A suspected U.S. drone strike killed two people in Pakistan's tribal region Monday, intelligence officials said.
It was the 19th suspected drone strike in Pakistan this month. That's the highest number in any month since the United States began attacks with the unmanned aircraft, according to a CNN count.
NATO helicopters crossed into Pakistani airspace from Afghanistan in pursuit of insurgents over the weekend, killing 49 people, a spokesman told CNN Monday.
Crossing the border did not violate the International Security Assistance Force rules of engagement, Maj. Michael Johnson said.
Pakistan is very sensitive about United States-led military operations on its territory and issued a strong protest Monday.
Pakistan called the incursions "a clear violation and breach" of the United Nations rules for foreign forces in Afghanistan.
U.S. Army Sgt. Ricardo E. Maya of Corozal, Puerto Rico, a squad leader with 4th Platoon, Company D, 1st Battalion, 327th Infantry Regiment, Task Force Bulldog, keeps watch as 120mm white phosphorus mortar rounds hit the nearby ridge line during a recent firrefight that lasted more than three hours.
Insurgents fired rocket-propelled grenades, heavy machine guns and small arms at the Shege East Afghan National Police Checkpoint in the eastern Kunar Province. International Security Assistance Forces and Afghan National Police responded in kind with small arms, heavy machine gun and mortar fire. Neither ISAF nor ANP personnel were injured during the attack.
Two French journalists seized by Taliban militants in Afghanistan late last year appeared to be "holding up" when they were contacted by phone, a French official said Friday.
"We were able to speak with them over the phone," Edouard Guillaud, head of the French military, told French radio station Europe 1.
Two newsmen who were detained by security forces earlier this week in Afghanistan have been freed, NATO's International Security Assistance Force said on Friday.
They are Rahmatullah Nekzad, a freelance videographer and reporter for Al-Jazeera and the Associated Press, who was detained Monday in Ghazni, and Mohammed Nader, an Al-Jazeera videographer was detained Wednesday in Kandahar.
Violence erupted in Afghanistan on Friday, when a suicide bomber killed a civilian in the north and troops repelled an attack on a base in the east, NATO's International Security Assistance Force said.
A blast near an ISAF convoy in Balkh province in the north heavily
damaged a civilian bus traveling behind the convoy. Along with the one dead, 15 were wounded.
Warfare has long plagued eastern and southern Afghanistan, but attacks
have risen in the north in recent months.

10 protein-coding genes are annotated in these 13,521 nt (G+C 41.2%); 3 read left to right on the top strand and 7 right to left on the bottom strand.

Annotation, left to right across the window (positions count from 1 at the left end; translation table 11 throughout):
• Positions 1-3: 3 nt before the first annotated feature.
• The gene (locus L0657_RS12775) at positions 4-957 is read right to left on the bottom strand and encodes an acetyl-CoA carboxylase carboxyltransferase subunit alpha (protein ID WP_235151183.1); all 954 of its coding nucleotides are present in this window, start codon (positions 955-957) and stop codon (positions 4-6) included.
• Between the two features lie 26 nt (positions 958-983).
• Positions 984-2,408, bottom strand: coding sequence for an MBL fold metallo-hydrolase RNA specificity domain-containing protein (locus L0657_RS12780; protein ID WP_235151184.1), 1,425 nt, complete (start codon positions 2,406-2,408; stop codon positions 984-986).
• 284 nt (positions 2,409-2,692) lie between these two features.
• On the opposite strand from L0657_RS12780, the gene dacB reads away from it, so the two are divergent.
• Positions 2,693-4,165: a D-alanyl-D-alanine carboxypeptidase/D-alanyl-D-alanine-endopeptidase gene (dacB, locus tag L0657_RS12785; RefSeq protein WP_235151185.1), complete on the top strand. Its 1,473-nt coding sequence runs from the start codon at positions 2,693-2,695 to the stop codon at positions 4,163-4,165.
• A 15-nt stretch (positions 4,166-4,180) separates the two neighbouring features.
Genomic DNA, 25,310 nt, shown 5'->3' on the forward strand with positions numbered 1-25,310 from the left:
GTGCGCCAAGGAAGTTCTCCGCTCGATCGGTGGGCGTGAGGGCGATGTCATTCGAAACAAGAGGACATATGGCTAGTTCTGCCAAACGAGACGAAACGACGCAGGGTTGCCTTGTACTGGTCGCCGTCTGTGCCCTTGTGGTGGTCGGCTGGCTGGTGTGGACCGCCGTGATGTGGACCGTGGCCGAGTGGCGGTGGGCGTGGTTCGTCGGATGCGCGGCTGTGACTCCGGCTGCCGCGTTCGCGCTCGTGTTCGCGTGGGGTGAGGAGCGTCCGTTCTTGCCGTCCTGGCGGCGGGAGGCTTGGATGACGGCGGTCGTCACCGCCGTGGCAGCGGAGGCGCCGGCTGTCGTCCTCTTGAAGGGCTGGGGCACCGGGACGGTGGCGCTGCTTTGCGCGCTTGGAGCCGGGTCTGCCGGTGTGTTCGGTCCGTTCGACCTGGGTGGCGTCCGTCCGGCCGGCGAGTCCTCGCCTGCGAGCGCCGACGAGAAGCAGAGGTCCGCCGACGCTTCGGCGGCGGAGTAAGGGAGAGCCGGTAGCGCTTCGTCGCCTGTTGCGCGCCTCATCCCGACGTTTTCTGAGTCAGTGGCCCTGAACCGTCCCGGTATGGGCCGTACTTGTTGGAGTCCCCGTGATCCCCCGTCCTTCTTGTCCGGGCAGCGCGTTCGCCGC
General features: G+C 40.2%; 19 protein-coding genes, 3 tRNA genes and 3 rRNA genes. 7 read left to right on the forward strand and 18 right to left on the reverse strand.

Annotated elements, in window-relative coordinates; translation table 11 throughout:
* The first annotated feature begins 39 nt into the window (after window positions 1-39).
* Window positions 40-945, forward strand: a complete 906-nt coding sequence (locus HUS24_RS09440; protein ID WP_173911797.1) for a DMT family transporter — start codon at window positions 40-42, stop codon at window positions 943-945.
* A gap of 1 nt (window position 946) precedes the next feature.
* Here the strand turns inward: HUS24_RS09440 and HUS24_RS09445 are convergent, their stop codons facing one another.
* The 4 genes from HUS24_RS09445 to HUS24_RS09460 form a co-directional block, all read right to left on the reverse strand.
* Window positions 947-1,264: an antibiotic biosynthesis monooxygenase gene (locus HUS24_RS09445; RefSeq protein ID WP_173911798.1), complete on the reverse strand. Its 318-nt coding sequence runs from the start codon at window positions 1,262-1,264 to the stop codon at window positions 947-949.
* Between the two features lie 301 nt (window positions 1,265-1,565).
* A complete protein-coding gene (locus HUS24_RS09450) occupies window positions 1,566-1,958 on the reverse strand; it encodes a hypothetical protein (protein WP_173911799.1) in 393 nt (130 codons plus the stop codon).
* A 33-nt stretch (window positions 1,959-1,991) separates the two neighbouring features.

"Despite their guidance to avoid harming civilians, the Taliban continue
to completely disregard innocent civilian lives with their indiscriminate
tactics. Their egregious acts go against religious and normal codes of
conduct," said U.S. Army Col. Rafael Torres, an ISAF spokesman.
In the east, a failed attack on Forward Operating Base Gardez in Paktiya
province led to the deaths five insurgents and the capture of another.
A vehicle followed by four suicide-vest-wearing insurgents tried to
breach a fortified part of the base.
Troops destroyed the vehicle, disrupted the attack, and killed attackers
trying to flee. Coalition forces were attempting to pursue about 20 other of
Four US senators called on President Obama to fire the man watching over tens of billions of dollars for reconstruction of Afghanistan.
The one Democrat and three Republicans said they want Arnold Fields dismissed as Special Inspector General for Afghanistan Reconstruction (SIGAR).
"It has been clear for several months that SIGAR's mission is not being served effectively…. SIGAR would be better served with new leadership," the letter to Mr. Obama states.
The four Senators signing the letter were Claire McCaskill (D-MO), Tom Coburn (R-OK), Susan Collins (R-ME), and Charles Grassley (R-IA). The letter indicated the senators had written twice previously about concerns regarding the agency.
"We urge you to act now," the letter said. "We are disappointed by your Administration's ongoing failure to take decisive action to make changes at SIGAR," the Senators wrote.
A spokeswoman for SIGAR said Fields had been on a plane to Afghanistan Thursday and was not immediately available for comment.
The Senators' demand for Fields ouster comes amidst growing concerns about corruption in Afghanistan and the inability of the US to keep track of how the billions of dollars it has invested in reconstruction are spent. The U.S. taxpayer spent more than $51-billion on Afghanistan reconstruction between 2002 and 2010, with much of that going to training Afghanistan security forces. President Obama's recent budget requests asked for an additional $20-billion, according to the SIGAR website.
An earlier audit of SIGAR by Inspectors General from other federal agencies found it fell short of some professional standards. Fields himself had requested that audit which was unusual for such a young agency, one formed only in 2008.
"We observed deficiencies and significant noncompliance with these standards," that report said from the Council of Inspectors General on Integrity and Efficiency.
The Senators said the report found numerous problems with SIGAR's work.
"The reviews also found that the agency has no meaningful strategic plan for their audits and investigations and that leadership at SIGAR remains more concerned with the quantity of their work rather than the quality," the senators said in their letter.
In a letter for Secretary of State Hillary Clinton and Defense Secretary Robert Gates, Fields says he has accepted all the recommendations in the report, calling them "invaluable in helping us operate more efficiently and effectively."
He said in that August 6th letter on the SIGAR website that many changes had been made already and that he expected all to be addressed by the end of this month.